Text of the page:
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Journal of immunology (Baltimore, Md. : 1950)

Modulation of the population density of identifiable epidermal Langerhans cells associated with enhancement or suppression of cutaneous immune reactivity.


PMID 3079801

Abstract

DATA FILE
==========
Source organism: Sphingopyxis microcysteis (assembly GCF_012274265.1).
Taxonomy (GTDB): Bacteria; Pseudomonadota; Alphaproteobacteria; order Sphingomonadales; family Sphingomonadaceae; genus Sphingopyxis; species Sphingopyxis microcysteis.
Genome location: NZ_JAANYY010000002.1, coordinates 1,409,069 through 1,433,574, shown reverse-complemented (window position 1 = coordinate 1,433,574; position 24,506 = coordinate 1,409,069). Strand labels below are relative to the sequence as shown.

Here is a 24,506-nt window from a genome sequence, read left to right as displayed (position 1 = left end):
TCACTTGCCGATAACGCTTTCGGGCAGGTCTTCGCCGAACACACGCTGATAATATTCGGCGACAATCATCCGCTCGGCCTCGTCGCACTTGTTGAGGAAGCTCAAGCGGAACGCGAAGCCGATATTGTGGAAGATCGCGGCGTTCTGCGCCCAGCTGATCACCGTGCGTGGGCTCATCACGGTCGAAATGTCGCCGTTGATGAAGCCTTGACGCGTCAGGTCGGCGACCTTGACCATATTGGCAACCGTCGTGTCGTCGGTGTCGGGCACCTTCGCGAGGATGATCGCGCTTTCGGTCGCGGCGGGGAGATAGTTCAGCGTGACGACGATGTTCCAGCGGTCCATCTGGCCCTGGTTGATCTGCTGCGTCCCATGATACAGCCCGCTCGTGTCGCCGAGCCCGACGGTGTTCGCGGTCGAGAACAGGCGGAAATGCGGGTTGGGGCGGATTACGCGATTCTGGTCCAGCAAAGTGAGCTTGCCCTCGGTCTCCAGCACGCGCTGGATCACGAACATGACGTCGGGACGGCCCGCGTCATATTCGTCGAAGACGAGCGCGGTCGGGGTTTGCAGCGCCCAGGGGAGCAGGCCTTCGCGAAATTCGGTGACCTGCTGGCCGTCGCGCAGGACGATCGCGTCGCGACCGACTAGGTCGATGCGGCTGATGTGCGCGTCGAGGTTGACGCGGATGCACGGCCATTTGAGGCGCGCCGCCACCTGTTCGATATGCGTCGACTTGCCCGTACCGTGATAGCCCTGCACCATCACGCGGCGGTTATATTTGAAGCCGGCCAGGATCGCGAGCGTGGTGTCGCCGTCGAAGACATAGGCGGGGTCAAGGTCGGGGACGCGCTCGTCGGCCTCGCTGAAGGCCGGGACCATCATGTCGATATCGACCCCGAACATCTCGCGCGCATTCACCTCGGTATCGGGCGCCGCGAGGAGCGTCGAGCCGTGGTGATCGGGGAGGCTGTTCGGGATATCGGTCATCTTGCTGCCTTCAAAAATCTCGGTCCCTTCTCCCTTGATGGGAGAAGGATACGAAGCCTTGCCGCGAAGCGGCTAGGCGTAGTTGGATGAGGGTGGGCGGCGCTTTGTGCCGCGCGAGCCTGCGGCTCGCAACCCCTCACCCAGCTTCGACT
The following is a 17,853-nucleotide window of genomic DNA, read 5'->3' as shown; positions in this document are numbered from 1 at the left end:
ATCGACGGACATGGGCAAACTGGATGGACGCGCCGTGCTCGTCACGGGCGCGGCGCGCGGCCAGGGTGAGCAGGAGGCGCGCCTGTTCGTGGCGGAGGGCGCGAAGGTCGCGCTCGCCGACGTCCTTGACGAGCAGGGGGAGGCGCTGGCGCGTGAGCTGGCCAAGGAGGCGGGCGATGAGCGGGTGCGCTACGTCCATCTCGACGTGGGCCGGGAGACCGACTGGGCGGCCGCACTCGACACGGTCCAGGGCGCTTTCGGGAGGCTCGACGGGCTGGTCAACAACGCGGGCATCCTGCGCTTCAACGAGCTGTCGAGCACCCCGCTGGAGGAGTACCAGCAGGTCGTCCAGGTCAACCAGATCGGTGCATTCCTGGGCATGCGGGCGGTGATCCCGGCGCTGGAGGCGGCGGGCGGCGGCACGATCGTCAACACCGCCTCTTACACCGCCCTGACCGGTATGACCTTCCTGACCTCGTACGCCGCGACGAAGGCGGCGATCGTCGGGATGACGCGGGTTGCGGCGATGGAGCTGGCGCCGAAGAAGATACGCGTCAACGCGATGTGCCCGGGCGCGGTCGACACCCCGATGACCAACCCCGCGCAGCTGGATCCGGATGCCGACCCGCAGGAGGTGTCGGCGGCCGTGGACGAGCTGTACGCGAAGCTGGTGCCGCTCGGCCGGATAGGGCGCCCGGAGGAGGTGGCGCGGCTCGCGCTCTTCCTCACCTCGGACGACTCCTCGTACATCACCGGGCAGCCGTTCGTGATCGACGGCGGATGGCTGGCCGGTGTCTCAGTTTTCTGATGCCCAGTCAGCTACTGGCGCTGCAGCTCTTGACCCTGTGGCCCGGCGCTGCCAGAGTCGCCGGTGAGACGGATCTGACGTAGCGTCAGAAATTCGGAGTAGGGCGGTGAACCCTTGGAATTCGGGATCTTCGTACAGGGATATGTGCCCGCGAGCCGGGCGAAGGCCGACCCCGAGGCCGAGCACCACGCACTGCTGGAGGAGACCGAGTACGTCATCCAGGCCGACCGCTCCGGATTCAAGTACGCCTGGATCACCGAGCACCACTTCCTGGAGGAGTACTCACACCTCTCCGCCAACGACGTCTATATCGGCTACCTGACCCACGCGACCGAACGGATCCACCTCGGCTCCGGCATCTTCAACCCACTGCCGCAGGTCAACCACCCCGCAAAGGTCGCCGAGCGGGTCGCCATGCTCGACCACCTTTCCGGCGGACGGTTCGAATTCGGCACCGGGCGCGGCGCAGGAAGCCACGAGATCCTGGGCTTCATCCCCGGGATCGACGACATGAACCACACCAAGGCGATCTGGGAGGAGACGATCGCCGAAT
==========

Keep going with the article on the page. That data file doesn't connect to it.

The epidermis on the backs or ears of DBA/2 mice treated for 7 days with a 20% concentration of monobenzyl ether of hydroquinone (MBEH) had a significantly greater population density of ATPase- and Ia-positive cells compared with control mice treated with diluent. There was no decrease or increase in ATPase- or Ia-positive cells at sites distal from the treated tissue. This increase in population density of Langerhans cells was associated with a significant increase in functional afferent immune reactivity measured by allergic contact hypersensitivity. We also found evidence for enhanced efferent immune reactivity. Animals treated on the ears for 7 days with MBEH were sensitized to DNFB on untreated back. MBEH treated ears with more Ia-positive Langerhans cells demonstrated a threefold greater increase in swelling after the DNFB challenge than the control mice. Results of other studies suggest that the afferent and efferent enhanced immune reactivity produced by MBEH are local effects. We postulated that MBEH produced its effects by activating the oxidation of arachidonic acid (AA) to prostaglandins. To test this, we applied AA to mouse skin. AA has a biphasic effect on epidermal Langerhans cells: in low doses it increases their number; in high amounts it decreases the number of identifiable cells with either the Ia or the ATPase technique. An increased population density of identifiable epidermal Langerhans cells induced with AA was correlated with an increase in afferent and efferent immune reactivity. In contrast, reduction of Langerhans cells with larger amounts of AA suppress the afferent and efferent limb of the immune response. DNFB applied to skin with decreased Langerhans cell density from AA induced a state that mimics immune tolerance. The findings are significant because we report the only method to either increase or decrease the population density of Langerhans cells: and to modulate up or down the afferent or efferent limbs of the cutaneous immune response. Our results also suggest that the Langerhans cell may be involved in the efferent limb of the immune efferent response. These effects may be modulated in part by products of AA metabolism.

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